The lute occupied a place of choice in the renaissance cultures of Italy and Europe and we have preserved a vast legacy of solo and chamber music repertoire. One of the favourite genres is the lute duet, of which there remain many beautiful compositions. The reputation of Francesco Canova da Milano, known as “the Divine”, is still alive several centuries after his death. He was active in Italy and probably in Paris and left a substantial solo repertoire and two duets of rare beauty. From Joanambrosio Dalza, we have nothing except for a collection of compositions (1508), containing “Recercari” in an improvisational style and some very virtuose dance music.

Spanish guitar music often reaches us as only simple melodies notated in tablature or chord sequences. From such scarce resources, musicians had freedom of interpretation, as we do now, to recreate these pieces and arrange variations on popular airs. Among the possibilities, it is interesting to play this music with two instruments.
(Mirko Arnone, transl. by Mike Diprose)


Dominique Vellard:
The major areas explored by Dominique Vellard in his musical carreer are rooted in his childhood experiences as a choirboy at Notre-Dame de Versailles. The choirmaster, Pierre Béguigné, who was trained in the Niedermeyer school, nurtured in him a passionate love of Gregorian chant, Renaissance polyphony, the French composers of the seventeenth century and Bach organ music and chorales. Soon after completing his studies at the Versailles conservatory, Dominique Vellard encountered the new approach to the various Baroque repertoires currently being led by the “harpsichordist-conductors” of the seventies. Stimulated by their challenges to received ideas about performance practice, he concentrated his work on Monteverdi for three years before deciding to devote most of his time to the medieval and Renaissance repertoires , fields in which he felt he was entirely free to express his musical aesthetics.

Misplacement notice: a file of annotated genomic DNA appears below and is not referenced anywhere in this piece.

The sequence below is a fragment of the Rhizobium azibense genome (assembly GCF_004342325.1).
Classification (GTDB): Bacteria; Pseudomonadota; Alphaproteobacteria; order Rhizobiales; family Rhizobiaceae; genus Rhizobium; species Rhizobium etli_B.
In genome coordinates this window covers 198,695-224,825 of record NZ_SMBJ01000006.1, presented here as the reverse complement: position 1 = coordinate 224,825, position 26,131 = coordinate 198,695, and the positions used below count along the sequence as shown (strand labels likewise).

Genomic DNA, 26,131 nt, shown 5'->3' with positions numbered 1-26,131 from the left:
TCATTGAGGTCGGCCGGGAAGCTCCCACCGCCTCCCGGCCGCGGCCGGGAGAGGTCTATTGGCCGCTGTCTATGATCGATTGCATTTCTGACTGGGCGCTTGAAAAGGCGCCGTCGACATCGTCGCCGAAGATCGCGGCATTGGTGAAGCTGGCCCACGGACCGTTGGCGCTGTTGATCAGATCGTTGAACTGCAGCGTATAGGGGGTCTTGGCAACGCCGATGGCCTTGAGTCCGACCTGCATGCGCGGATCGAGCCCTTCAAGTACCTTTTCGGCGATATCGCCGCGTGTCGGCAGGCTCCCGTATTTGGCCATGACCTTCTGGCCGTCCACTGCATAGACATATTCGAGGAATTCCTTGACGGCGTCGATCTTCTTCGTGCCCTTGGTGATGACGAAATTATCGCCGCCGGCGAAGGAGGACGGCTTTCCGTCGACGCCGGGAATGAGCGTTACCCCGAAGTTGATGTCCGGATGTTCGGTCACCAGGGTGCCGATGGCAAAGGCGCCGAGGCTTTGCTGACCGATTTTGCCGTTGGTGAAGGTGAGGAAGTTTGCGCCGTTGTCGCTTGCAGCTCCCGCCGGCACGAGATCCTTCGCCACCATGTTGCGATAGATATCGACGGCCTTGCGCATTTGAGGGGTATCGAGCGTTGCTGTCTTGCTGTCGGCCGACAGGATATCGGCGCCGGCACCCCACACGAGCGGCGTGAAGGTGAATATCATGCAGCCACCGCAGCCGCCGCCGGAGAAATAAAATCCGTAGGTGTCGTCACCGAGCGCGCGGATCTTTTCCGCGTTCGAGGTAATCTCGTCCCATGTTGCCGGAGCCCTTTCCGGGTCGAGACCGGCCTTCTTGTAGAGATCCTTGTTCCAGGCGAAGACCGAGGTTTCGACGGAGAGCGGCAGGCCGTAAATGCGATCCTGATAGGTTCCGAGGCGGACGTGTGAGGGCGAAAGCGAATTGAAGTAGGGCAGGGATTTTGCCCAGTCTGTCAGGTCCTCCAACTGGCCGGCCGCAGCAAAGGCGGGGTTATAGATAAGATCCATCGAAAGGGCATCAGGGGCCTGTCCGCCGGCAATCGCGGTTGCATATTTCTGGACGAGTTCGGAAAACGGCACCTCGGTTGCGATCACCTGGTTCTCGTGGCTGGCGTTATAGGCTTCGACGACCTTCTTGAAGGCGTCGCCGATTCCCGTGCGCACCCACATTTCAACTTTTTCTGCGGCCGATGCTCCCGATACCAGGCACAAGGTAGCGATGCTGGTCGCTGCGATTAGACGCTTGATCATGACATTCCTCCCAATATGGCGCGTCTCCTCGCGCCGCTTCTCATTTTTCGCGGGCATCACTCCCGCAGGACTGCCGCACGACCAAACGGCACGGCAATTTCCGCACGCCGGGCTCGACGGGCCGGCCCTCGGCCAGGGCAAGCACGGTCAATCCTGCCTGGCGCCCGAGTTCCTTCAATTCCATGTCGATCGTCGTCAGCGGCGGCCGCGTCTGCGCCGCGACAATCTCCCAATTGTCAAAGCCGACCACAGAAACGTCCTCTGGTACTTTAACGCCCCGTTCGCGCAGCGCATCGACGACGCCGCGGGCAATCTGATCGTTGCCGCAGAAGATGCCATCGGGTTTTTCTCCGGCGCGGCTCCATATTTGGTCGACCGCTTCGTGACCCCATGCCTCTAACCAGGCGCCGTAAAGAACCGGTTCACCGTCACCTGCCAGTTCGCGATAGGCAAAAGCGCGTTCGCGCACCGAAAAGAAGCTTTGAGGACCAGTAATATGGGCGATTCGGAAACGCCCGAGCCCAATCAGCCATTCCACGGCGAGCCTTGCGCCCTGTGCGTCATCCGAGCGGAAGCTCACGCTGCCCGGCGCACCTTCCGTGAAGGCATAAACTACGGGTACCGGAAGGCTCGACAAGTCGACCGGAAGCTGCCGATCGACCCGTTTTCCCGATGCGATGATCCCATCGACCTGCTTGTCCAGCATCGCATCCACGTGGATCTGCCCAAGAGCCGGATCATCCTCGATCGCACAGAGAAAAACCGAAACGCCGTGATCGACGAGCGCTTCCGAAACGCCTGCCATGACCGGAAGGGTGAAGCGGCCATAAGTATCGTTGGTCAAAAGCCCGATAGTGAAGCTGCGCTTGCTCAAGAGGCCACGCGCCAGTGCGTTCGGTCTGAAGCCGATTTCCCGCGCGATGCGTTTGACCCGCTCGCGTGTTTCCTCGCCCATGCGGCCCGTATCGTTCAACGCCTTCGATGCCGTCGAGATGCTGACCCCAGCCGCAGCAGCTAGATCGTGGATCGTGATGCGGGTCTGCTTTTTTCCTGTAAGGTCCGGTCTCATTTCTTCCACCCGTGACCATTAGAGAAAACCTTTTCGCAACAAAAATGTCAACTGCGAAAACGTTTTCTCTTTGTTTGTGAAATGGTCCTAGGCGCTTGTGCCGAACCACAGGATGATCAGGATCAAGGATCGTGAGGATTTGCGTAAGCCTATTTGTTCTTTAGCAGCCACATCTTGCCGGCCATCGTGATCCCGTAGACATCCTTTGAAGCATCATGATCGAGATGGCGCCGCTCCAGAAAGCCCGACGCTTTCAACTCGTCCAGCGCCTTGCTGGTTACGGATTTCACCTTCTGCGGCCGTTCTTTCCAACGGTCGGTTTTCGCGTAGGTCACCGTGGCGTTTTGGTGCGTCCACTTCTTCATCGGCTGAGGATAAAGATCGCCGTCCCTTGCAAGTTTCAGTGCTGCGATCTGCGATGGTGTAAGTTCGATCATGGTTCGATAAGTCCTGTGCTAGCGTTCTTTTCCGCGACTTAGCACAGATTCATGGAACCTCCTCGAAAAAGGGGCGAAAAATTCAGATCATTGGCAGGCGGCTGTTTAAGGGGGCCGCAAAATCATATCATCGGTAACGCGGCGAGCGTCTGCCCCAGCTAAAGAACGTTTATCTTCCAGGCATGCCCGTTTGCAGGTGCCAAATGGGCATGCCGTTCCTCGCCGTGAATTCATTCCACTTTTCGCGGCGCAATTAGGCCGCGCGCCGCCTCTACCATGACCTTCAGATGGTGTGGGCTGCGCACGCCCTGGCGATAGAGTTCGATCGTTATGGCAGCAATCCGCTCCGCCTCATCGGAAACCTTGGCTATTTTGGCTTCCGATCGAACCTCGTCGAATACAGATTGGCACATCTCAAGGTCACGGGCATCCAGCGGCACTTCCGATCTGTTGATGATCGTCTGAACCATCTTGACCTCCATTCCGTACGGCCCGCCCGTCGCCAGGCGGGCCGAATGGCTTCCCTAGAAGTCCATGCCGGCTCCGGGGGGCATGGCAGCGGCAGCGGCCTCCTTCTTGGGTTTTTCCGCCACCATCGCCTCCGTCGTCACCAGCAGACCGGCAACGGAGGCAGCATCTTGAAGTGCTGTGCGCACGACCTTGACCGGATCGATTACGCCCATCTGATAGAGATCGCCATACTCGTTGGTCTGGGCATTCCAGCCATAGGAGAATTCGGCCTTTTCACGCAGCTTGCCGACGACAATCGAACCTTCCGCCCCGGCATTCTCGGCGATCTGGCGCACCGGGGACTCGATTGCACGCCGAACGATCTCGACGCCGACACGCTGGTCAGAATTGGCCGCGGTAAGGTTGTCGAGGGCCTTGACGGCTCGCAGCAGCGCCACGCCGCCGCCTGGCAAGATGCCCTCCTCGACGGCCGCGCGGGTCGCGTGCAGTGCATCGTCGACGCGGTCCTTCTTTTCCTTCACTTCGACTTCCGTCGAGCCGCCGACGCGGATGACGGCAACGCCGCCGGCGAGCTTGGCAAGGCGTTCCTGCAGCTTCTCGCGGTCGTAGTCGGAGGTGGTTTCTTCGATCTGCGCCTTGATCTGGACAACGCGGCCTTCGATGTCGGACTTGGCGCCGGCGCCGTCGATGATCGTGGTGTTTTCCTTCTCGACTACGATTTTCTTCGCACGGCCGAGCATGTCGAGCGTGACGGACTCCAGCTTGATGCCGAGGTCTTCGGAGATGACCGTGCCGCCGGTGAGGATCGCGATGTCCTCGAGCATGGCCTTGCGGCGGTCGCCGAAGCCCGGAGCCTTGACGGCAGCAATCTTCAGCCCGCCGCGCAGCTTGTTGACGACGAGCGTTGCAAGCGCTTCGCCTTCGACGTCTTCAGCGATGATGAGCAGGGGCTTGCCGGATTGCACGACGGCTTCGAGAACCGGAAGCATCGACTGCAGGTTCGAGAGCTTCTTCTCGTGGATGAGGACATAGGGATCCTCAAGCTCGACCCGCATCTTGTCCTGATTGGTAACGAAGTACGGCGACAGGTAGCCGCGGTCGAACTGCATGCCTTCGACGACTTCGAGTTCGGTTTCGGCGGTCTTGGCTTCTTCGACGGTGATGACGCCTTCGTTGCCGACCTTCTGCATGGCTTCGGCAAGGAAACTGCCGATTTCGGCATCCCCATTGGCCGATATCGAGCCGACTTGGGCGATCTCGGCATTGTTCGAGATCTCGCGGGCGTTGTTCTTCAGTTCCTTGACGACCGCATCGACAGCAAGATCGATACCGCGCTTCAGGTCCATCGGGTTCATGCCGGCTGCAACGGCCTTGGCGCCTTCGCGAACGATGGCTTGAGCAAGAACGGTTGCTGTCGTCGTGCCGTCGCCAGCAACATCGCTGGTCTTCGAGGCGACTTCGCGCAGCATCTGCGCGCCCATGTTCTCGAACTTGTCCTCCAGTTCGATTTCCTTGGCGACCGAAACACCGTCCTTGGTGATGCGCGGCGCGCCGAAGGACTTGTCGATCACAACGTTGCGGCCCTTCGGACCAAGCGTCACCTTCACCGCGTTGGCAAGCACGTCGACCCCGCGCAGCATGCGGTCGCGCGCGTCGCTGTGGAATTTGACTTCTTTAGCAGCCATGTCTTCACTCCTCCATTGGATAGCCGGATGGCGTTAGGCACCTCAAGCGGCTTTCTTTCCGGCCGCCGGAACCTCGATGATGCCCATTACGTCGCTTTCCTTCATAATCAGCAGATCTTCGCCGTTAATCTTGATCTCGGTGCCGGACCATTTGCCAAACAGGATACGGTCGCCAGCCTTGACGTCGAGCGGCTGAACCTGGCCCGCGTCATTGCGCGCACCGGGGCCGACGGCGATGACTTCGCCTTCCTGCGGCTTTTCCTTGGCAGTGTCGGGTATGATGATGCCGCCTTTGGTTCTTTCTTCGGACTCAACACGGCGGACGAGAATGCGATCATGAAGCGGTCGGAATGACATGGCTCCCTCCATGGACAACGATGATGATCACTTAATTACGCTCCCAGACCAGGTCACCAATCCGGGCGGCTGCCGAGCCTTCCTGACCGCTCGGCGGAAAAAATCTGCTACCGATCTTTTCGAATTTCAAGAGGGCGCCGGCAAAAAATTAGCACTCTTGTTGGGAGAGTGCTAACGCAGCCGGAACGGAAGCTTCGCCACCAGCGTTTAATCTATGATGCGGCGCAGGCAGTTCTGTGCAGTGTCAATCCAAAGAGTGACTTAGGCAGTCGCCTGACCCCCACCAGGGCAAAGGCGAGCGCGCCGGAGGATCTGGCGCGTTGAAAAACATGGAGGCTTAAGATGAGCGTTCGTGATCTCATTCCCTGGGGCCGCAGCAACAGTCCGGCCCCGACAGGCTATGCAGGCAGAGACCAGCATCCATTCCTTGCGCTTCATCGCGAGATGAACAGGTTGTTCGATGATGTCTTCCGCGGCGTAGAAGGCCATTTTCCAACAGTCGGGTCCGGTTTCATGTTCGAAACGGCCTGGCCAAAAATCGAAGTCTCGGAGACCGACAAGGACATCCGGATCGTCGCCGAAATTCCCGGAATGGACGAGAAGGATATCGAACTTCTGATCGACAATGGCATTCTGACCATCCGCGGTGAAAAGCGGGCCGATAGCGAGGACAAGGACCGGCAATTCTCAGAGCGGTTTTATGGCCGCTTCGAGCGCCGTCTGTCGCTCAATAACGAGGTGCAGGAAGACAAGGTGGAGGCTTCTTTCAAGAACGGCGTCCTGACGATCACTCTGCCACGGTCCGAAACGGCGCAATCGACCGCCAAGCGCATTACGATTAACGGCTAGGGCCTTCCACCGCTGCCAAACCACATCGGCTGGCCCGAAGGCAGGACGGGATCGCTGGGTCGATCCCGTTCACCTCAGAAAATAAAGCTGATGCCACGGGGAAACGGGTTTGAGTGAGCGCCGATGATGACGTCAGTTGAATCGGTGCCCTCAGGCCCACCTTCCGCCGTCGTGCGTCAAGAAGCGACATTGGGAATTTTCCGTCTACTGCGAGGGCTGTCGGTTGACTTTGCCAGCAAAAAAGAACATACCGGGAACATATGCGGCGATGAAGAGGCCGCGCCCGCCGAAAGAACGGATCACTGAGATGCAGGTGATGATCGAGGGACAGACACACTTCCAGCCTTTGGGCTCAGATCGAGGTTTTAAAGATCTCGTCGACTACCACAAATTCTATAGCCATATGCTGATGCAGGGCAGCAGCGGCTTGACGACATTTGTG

Today, enriched by his experience of those earlier periods, he is returning to the vocal repertoires of the seventeenth and eighteenth centuries, for which he has an enduring affection, and is offering interpretations that are more lyrical and contrapuntal than those many audiences are used to. Alongside his “medieval carrer”, Dominique Vellard has kept up his involvement in other repertoires, exploring the fruitful possibilities of encounters between the earliest works in his repertoire and traditions as varied as North Indian Classic repertories (with Ken Zuckerman), Southern Indian Carnatic singing (with Aruna Saïram), Breton Guerz (with Yann-Fañch Kemener), and Spanish traditions (with Ana-Isabel Arnaz de Hoyos -Ensemble „Vox suavis“), while remaining active in recitals with the organist and composer Jean-Pierre Leguay, whose Secundum Matthæum (According to Matthew, 1999), Pater noster and Alleluia (2001) are dedicated to him. In 2005 he was involved in a creation by Gilbert Amy. Dominique Vellard has made about forty recordings, whether as soloist, conductor, or at the head of the Ensemble Gilles Binchois, which he has directed since 1979.
He has taught at the Schola Cantorum in Basel since 1982. He has also been the Artistic director of the festival Les Rencontres Internationales de Musique Médiévale du Thoronet since it was first held in 1991, and from 2003, of Les Meslanges de Printemps (Dijon).

Duo M&M:
Duo M&M was formed in 2003 by lutenists Mirko Arnone and Maria Ferré whilst they were studying with prof. Rolf Lislevand at the Staatliche Hochschule für Musik in Trossingen, Germany.

Since then, concentrating on the interpretation of Renaissance and Baroque music for lute, theorbo and Baroque guitar, Duo M&M has become established through a great deal of concert experience.

Duo M&M performs alone or as continuo in ensembles and has played with Dominique Vellard, L’Art du Bois, UCS, Luna in many European countries (Germany, France, Switzerland, Norway, Spain, Holland, Belgium and Italy),the USA and Mexico. Appearing with L’Art du Bois, Duo M&M won the Van Wassenaer Competition (Den Haag) in 2006, when they were also distinguished with a special prize for their continuo playing. In 2007, Duo M&M performed with L’Art du Bois in the International Haendel Festival in Goettingen. During the same year, they also appeared in the re-named early music festival “Via Stellae” in Santiago de Compostella and in Barcelona at the Festival de Musica Antiga. Duo M&M have worked successfully together with singer Dominique Vellard since meeting at the Schola Cantorum Basiliensis in 2005. Their many appearances together have been celebrated by overwhelming applause.